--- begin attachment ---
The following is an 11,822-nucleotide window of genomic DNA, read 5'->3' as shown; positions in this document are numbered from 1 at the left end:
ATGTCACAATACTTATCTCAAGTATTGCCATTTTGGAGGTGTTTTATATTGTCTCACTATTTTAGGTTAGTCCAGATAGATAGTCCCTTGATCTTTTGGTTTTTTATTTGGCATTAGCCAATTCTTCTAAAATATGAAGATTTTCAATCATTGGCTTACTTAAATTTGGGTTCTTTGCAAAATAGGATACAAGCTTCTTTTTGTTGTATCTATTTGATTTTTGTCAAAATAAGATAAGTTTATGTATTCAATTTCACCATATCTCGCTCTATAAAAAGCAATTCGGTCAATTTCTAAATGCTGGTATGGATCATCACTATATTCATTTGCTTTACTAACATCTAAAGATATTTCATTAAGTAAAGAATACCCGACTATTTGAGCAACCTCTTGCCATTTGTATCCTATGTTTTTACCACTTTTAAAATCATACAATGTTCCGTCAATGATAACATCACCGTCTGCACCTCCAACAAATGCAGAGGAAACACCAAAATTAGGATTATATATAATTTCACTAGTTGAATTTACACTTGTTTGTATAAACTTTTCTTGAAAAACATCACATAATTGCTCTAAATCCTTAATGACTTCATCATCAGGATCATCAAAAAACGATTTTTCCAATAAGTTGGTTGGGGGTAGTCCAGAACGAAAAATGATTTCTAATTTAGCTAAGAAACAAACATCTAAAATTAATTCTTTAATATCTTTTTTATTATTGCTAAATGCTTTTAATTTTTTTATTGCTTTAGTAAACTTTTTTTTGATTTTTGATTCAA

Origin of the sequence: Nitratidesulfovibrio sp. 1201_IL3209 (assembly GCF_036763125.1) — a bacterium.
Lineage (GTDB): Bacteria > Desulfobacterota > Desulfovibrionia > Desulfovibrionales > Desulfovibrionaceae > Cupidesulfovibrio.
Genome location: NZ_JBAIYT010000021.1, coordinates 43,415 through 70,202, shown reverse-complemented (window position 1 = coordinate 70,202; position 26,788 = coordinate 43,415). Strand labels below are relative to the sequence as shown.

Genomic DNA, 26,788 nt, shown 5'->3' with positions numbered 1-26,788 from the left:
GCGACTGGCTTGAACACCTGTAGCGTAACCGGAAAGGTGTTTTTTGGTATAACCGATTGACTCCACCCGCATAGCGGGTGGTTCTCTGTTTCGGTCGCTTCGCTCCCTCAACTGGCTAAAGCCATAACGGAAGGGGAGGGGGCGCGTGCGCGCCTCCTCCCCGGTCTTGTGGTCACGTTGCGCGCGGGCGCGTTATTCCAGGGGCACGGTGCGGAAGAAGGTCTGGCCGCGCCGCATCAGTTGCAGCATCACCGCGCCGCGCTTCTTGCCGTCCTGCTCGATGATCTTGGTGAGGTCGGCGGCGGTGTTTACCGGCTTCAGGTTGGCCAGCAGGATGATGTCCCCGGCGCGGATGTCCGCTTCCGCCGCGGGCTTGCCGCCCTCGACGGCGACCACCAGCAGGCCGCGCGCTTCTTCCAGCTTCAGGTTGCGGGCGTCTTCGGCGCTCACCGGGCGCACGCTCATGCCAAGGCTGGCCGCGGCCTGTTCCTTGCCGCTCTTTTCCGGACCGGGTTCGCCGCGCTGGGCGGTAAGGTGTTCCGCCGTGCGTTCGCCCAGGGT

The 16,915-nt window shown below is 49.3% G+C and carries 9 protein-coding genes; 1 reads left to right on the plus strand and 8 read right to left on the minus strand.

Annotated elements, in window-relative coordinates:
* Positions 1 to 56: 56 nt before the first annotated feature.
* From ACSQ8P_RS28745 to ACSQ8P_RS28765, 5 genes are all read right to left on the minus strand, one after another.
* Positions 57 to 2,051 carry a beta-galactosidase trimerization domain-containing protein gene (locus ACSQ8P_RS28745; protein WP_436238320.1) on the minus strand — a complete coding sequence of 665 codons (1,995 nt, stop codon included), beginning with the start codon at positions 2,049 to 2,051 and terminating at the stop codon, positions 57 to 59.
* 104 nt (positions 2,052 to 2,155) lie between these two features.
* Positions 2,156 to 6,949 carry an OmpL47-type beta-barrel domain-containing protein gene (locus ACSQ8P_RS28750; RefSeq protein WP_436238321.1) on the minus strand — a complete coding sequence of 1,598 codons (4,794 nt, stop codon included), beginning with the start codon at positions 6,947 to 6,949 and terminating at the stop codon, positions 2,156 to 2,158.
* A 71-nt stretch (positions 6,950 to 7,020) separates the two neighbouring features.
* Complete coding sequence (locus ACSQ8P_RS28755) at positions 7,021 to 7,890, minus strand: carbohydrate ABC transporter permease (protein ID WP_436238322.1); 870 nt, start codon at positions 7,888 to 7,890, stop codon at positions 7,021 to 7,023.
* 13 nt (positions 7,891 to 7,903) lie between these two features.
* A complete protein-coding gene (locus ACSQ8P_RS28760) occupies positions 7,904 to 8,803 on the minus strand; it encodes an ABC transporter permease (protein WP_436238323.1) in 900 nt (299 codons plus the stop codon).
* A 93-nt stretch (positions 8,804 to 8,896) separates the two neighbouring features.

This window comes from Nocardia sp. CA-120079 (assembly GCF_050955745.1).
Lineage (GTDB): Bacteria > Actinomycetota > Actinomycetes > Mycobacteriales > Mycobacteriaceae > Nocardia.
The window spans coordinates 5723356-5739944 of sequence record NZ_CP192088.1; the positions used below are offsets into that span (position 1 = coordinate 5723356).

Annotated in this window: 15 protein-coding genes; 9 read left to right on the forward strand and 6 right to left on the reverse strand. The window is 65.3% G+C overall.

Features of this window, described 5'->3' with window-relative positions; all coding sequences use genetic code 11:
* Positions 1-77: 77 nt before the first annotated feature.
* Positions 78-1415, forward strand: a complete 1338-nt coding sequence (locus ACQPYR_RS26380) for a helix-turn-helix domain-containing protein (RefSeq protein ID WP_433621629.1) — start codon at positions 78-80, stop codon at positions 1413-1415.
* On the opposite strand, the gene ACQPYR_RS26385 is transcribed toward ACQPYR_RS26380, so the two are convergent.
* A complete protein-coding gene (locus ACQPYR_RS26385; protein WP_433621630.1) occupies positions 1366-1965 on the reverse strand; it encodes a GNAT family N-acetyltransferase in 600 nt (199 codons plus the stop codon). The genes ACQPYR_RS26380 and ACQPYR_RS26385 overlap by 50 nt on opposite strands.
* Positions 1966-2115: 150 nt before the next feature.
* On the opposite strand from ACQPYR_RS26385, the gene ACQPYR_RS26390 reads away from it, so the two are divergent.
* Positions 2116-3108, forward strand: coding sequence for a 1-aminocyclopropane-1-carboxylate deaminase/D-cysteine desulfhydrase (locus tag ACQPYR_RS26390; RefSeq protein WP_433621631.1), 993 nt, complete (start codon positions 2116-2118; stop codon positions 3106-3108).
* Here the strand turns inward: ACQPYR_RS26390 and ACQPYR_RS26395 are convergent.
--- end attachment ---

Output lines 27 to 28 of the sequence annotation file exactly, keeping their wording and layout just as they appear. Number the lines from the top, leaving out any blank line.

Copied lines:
* On the opposite strand, the gene ACQPYR_RS26385 is transcribed toward ACQPYR_RS26380, so the two are convergent.
* A complete protein-coding gene (locus ACQPYR_RS26385; protein WP_433621630.1) occupies positions 1366-1965 on the reverse strand; it encodes a GNAT family N-acetyltransferase in 600 nt (199 codons plus the stop codon). The genes ACQPYR_RS26380 and ACQPYR_RS26385 overlap by 50 nt on opposite strands.